On a side note, make sure to take frequent backups, at least before and after you make changes to your site. We recommend using BlogVault because backups can be automated and scheduled. So, you don’t have to worry about it. Additionally, restoring a site takes just a few clicks and can be done without your admin panel – on the BlogVault dashboard.
If you don’t have a recent backup or want to find out what caused the issue in the first place, there are some more things that you can try.
Check WordPress database credentials
When you’re struggling with the WordPress database connection error, incorrect database credentials are the most common cause of this error and can be fixed by checking if the database credentials in the wp-config file are correct. You’ll need an FTP client and access to your database. Here are the steps to fix the error:
- Find FTP credentials: FTP credentials include server IP or hostname, username, and password. You will find those on your hosting dashboard.
- Install an FTP client: This is what will help you connect to your server and access your files. We’re using Cyberduck, but there are other popular ones like FileZilla.
- Connect to your server: On Cyberduck, click Open Connection and select the correct protocol. We used SFTP. Then add the credentials you found in the first step. Click Connect.
- Open your wp-config.php file: Once you’re connected to the server, look for the root folder. You can identify it because it’s the one with core WordPress folders. For us, the folder is called public_html. Then, double click on wp-config.php and this downloads the file to your local computer. Open it in a text editor once it’s on your system.
- Look for the database credentials: You’re looking for the following piece of code:
// ** MySQL settings – You can get this info from your web host **
/** The name of the database for WordPress */
/** MySQL database username */
/** MySQL database password */
/** MySQL hostname */
- Open MySQL database page: Go to your cPanel or Advanced Settings page and click MySQL Databases in the Database section. This will lead you to a page with all the credentials. Depending on your host, you’ll find the database credentials in different places. We’re using Bluehost to host our site, so we used cPanel. If your host doesn’t provide cPanel, you may find the database credentials on your hosting dashboard.
- Find the database credentials Scroll to the Current Database section and you should find your database name and username. Scroll further down to the Current Users section and check the password. If you cannot view it, you may have to set another one altogether.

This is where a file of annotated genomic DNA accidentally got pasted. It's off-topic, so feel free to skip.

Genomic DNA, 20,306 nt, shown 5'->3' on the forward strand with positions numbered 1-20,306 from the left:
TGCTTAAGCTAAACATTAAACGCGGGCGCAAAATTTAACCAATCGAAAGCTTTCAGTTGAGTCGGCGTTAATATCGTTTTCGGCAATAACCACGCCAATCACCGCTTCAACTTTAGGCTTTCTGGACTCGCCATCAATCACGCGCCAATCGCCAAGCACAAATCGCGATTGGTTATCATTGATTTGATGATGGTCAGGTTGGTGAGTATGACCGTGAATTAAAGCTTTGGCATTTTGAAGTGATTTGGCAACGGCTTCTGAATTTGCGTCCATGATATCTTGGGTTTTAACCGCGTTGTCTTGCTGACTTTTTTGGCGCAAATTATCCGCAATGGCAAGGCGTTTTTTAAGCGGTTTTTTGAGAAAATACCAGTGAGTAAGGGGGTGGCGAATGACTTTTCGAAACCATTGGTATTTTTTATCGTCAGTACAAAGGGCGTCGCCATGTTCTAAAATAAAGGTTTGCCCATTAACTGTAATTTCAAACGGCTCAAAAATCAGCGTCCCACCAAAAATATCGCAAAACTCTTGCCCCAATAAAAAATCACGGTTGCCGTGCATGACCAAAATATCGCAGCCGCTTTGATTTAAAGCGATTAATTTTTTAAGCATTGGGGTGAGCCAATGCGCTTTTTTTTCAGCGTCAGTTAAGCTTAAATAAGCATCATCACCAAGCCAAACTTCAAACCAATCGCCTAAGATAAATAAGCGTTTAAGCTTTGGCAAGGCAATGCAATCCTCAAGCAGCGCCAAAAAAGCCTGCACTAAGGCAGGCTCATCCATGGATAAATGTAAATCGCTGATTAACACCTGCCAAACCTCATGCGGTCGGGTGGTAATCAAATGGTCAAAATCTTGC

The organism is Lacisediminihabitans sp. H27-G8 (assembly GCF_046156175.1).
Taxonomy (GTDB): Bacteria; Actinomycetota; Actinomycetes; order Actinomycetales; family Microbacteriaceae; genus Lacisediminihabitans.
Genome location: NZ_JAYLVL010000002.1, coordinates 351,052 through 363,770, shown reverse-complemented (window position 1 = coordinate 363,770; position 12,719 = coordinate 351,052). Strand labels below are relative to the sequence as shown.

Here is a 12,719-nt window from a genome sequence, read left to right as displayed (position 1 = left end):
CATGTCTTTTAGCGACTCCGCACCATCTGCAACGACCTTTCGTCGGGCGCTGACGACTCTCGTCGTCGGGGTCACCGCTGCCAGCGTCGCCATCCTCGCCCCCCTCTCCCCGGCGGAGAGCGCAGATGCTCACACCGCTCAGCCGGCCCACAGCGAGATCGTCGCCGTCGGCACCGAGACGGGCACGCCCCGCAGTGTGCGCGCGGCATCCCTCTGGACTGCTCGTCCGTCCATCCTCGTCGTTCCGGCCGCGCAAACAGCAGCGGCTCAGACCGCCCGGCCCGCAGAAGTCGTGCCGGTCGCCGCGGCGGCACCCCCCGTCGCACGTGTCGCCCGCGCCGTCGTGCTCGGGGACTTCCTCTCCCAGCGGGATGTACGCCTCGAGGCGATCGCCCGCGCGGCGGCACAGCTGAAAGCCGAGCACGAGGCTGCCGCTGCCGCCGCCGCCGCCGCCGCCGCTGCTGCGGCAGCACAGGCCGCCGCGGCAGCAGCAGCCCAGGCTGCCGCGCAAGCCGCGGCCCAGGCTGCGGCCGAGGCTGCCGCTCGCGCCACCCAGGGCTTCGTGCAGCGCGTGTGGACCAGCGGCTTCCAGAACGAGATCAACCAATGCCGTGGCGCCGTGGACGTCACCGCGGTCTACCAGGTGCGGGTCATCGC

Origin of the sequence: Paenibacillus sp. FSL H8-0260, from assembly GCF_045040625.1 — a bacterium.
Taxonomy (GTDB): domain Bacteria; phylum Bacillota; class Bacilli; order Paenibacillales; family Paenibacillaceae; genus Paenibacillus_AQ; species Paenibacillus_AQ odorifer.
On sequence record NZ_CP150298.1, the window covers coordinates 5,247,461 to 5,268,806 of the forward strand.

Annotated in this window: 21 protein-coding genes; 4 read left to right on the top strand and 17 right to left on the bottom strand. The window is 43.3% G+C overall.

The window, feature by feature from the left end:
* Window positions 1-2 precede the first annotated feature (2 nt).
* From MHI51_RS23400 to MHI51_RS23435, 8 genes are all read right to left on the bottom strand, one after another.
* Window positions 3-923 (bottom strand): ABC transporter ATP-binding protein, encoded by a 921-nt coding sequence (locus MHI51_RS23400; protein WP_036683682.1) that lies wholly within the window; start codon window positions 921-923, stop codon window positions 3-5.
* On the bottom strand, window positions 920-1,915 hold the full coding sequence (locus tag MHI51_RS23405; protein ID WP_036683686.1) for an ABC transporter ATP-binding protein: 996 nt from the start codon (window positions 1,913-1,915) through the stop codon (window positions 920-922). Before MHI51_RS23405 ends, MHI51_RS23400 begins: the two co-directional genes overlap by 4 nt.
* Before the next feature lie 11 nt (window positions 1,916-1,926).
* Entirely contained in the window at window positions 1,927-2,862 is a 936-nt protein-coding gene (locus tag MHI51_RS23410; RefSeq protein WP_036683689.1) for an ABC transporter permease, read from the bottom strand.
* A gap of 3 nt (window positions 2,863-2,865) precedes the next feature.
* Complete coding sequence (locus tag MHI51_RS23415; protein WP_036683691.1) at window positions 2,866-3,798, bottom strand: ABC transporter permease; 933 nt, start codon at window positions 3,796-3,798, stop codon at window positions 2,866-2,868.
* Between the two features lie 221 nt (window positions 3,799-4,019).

- Check your database host name with your host: Get in touch with your host and find out what your database server host is called. It’s typically localhost but some managed hosting companies use their own servers.
- Compare and correct the credentials: Compare the code to the credentials you just found. Make changes to your wp-config.php file if you need to.
- Upload the wp-config.php file: Once you’ve made the changes, save it to your computer, and upload it to your server using your FTP client. At this point, you can check if your site is back up. If not, try the next troubleshooting method.
Check if a plugin or theme is causing the error
The WordPress Database Connection Error can be caused by corrupt or bad plugins and themes. This is typically identified as a problem, soon after a plugin or theme update. While the solution is easy, it is a little time-consuming. So, brace yourself. Here are the steps to do so:
- Open the wp-content folder: You find this folder in your root folder. Open the folder and you should see folders called plugins and themes.
- Deactivate plugins: The easiest way to do so is to rename the folder. We added the word “deactivate” to the end of the name. This will deactivate all your plugins. Now check your site. If it’s not working, remove the word “deactivate” and skip to step number 6. If it is back, continue reading, because you’ve now discovered that a plugin was the problem. Rename the folder to plugins, and double-click to enter the folder.